That sounds like something you would not wish to touch with a long stick, but if we honestly observe living fully in any manner the bookends are rigidity and bedlam.  Organized chaos is allowing life to flow while setting ‘shipping channel’ that guide you safely toward your destination while allowing the freedom of movement, shifting, living a full yet relaxed life.  Let me note that by ‘relaxed’ I do not mean that you will have time to sit around eating bon bons; simply that you will allow yourself to lay down your stress of being perfect.

Back to The One Thing.  It takes dedicated focus to discern and decide what that will be each day.  As homeschoolers most of us immediately conclude that it must be lessons.  What if it were not?  What if lessons were sometimes The One Thing and sometimes not?

Catch your breath.  I am not advocating anything less than the ideal home education that fits your family.  What I am suggesting is that lessons not reign supreme at the cost of all else.  Sometimes they can be the side job that is completed but not the one that you made certain was fully attended to and completed to full satisfaction.  Lessons were simply accomplished while you focused on a friend in need, a birthday girl, chores, a dedicated job, neighbors, adventure.

Remember the Bible story of Mary and Martha?  Who made the better choice?  It was so counter-intuitive.  So counter-cultural.  And yet, it was the proper One Thing for that moment.  Accomplishment, worksheet worship, textbook consumption often overshadow and rob our joys that proffer themselves along the way.  They gently nudge our hearts.  Do you trust that in choosing a non-traditional day of learning has value?   All of life should be learning.  All of learning has value.  Trust that your wisdom to discern between a wasted day and a different day when your One Thing does not leave that mentally satisfying paper trail and allow the joy of releasing your plan of what must be each day to what might be each day.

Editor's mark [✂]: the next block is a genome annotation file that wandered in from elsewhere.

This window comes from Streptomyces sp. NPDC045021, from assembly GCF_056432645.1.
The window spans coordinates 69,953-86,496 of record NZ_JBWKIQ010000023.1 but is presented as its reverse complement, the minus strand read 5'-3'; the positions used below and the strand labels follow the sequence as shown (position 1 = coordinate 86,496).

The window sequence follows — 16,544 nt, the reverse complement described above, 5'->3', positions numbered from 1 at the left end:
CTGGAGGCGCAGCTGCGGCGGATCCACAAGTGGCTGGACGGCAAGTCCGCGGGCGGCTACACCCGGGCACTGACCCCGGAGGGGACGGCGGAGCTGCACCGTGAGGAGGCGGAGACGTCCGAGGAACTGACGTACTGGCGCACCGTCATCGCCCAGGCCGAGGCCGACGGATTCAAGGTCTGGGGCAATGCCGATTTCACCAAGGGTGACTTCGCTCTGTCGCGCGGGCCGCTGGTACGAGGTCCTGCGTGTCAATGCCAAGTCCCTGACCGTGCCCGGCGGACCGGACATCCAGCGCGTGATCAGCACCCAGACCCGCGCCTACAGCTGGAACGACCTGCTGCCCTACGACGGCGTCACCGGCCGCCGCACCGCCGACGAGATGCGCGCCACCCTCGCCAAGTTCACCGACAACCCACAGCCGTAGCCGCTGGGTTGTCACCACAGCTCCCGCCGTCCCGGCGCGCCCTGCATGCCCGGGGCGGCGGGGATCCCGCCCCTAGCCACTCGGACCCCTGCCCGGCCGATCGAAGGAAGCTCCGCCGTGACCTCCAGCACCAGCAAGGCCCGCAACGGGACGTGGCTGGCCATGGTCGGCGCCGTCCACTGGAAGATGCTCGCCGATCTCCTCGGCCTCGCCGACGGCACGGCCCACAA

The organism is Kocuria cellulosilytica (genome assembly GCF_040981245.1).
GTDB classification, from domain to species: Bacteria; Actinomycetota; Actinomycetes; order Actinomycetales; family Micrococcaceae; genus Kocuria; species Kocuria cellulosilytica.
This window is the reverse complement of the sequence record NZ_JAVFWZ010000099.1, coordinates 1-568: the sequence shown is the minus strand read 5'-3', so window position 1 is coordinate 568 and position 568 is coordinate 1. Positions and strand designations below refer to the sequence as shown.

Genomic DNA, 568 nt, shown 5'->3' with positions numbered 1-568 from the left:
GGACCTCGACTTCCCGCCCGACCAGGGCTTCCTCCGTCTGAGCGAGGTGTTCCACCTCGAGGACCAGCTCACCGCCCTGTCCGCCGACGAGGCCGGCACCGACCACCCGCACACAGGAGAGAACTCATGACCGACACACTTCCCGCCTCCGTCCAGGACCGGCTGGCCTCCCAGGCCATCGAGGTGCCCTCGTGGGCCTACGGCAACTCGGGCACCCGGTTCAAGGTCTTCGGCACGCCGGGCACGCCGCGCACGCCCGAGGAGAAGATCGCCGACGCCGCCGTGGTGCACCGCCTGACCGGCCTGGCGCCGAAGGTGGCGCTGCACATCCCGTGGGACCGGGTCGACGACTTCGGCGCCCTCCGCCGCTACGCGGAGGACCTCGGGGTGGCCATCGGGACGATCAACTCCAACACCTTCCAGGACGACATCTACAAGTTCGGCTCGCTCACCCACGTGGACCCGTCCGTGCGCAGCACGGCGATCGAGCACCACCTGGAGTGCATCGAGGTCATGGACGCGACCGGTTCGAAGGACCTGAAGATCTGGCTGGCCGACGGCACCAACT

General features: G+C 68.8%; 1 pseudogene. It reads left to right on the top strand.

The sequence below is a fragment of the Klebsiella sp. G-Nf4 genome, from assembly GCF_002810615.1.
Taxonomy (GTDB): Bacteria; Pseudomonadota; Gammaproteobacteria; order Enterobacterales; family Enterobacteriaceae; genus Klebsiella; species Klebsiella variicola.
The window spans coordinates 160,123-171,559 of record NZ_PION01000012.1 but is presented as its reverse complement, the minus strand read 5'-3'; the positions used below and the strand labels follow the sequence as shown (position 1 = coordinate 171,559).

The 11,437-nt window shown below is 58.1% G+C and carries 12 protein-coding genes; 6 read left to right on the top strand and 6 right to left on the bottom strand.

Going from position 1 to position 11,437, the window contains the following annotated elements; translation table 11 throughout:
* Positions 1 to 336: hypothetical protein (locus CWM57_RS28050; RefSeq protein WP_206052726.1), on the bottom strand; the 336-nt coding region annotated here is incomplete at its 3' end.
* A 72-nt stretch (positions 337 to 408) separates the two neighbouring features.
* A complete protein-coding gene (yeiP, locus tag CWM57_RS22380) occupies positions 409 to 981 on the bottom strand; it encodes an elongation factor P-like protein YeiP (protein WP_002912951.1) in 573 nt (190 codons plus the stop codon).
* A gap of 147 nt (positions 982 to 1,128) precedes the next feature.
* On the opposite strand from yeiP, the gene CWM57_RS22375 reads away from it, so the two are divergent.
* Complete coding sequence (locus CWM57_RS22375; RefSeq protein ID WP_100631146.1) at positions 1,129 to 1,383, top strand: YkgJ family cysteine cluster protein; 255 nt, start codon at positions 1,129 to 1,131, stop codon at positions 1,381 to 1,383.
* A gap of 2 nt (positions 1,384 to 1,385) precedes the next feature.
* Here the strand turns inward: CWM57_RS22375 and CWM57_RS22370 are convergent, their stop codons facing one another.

For our family, we homeschool year ’round which allows us to ebb and flow with our days.  Three days a week our One Thing is lessons leaving two days each week to shift our One Thing out of my controlling hands.  Boy, I do love controlling my universe, but it is not always good for marriage, children, family, personal stress, rest, joy, learning, etc.

  • Be open to adventure and opportunity as they knock.  Our children will learn so much about being flexible, laying down anxiety, embracing life in all it’s colors and glory.
  • Be open to not knowing or planning all of your days.  Begin talking about possible adventures with your spouse, children, friends and see what comes forth–and go with it.
  • Know that what needs to get done will get done.  You will no more allow your child’s education to fall by the wayside than you would allow them to swim in the deep end of a pool without knowing how to swim or being at their side.  It’s not the homeschool way- it would be that far side of the curve–bedlam.  Nobody signs on for that.
  • Be open to change from within.  End each day with praise and start each day with possibility releasing your day into His hands for His glory.
  • Rest and know that you are enough with no need to move mountains in a day.  They will move one shovel full at a time as you take pleasure in your days with focus on embracing fully that One Thing.

Home School Gone Main Stream